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Towel

A towel is a piece of absorbent fabric whose chief intended use is for drying objects, by drawing moisture[?] (usually water) from the object, into the fabric, through direct contact and either a blotting or rubbing motion.

Towels are often provided in hotel and motel rooms for the guests to use, and the theft of these towels from the rooms is very common.

Types of Towels

  • A bath towel is used for drying one's body after washing oneself. It is typically rectangular, with a size somewhere around 75x150 cm.

  • A beach towel is usually a little bit larger than a bath towel. Although it is often used for drying off after being in the water, its chief purpose it to provide a surface to lay on. Beach towels often have colorful patterns printed or woven into them.

  • A hand towel is significantly smaller than a bath towel (perhaps 30x60 cm), and is used for drying one's hands after washing them.

  • A tea towel is a cloth which you use to dry dishes, cutlery, etc., after they have been washed. (Used in British English.)

When a towel is particularly old, or particularly dirty, or in very bad shape, or made from some other waste material, and is used for cleaning up spills, perhaps in a kitchen or garage, it is sometimes referred to as a rag[?].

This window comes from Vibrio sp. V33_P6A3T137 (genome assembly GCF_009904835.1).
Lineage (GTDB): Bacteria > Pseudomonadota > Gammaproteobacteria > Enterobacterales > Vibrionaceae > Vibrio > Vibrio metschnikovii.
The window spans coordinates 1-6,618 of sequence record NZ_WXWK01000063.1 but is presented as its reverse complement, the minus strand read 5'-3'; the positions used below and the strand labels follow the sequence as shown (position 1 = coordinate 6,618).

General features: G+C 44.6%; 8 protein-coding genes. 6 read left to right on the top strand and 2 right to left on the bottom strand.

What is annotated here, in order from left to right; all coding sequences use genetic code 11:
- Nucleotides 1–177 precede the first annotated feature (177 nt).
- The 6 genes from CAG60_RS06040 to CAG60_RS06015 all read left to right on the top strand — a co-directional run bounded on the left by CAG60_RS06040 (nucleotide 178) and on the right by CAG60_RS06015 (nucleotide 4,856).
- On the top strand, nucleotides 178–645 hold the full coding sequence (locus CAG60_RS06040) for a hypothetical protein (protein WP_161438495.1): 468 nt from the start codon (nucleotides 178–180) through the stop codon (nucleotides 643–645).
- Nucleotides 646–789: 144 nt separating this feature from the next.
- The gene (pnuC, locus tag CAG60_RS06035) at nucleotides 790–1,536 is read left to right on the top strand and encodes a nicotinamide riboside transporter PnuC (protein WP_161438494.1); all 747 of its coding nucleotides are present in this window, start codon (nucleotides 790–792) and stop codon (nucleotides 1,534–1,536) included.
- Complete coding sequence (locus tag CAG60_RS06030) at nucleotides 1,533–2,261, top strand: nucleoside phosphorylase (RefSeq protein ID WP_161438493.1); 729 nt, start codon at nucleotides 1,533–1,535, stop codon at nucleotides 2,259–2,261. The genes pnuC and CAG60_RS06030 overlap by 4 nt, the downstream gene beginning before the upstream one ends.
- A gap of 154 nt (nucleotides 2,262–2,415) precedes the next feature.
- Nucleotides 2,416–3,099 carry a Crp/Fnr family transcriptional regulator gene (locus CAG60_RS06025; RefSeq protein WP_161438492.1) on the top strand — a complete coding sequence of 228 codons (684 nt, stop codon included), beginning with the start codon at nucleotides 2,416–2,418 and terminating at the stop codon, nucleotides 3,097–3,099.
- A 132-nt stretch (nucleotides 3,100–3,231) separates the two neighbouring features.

Alternate Uses

Towels are often used for purposes other than drying things.

  • Wrapped around one's body, a towel acts as a make-shift garment (also for changing clothes on the beach etc.).

  • When wet, coiled up, and popped like a whip, a towel can be used as a weapon, whether playfully or seriously.

  • Waved around like a flag, towels are reasonably useful for signalling, perhaps for help.

  • Removing sand from the body on a sandy beach

  • To sit, lay and stand on, to avoid direct contact with the ground, rock, chair, etc. This may be to avoid getting dirty or sandy, or because it is softer, or, especially in the case of partial or full nudity, for hygiene.

Cultural Significance

Towels have long been thought of as nothing more than utilitarian objects that everybody has, but about which nobody really thinks twice. This changed when Douglas Adams' The Hitchhikers Guide to the Galaxy attained cult status in the 1980s. He described his characters travelling around his universe, often as hitch-hikers, finding that towels were the most "massively useful" objects they could carry.

Fans of Adams' books have seized on this idea, and towels are now considered a symbol of one's devotion to the Hitchhiker books, radio series, TV series, website, etc.



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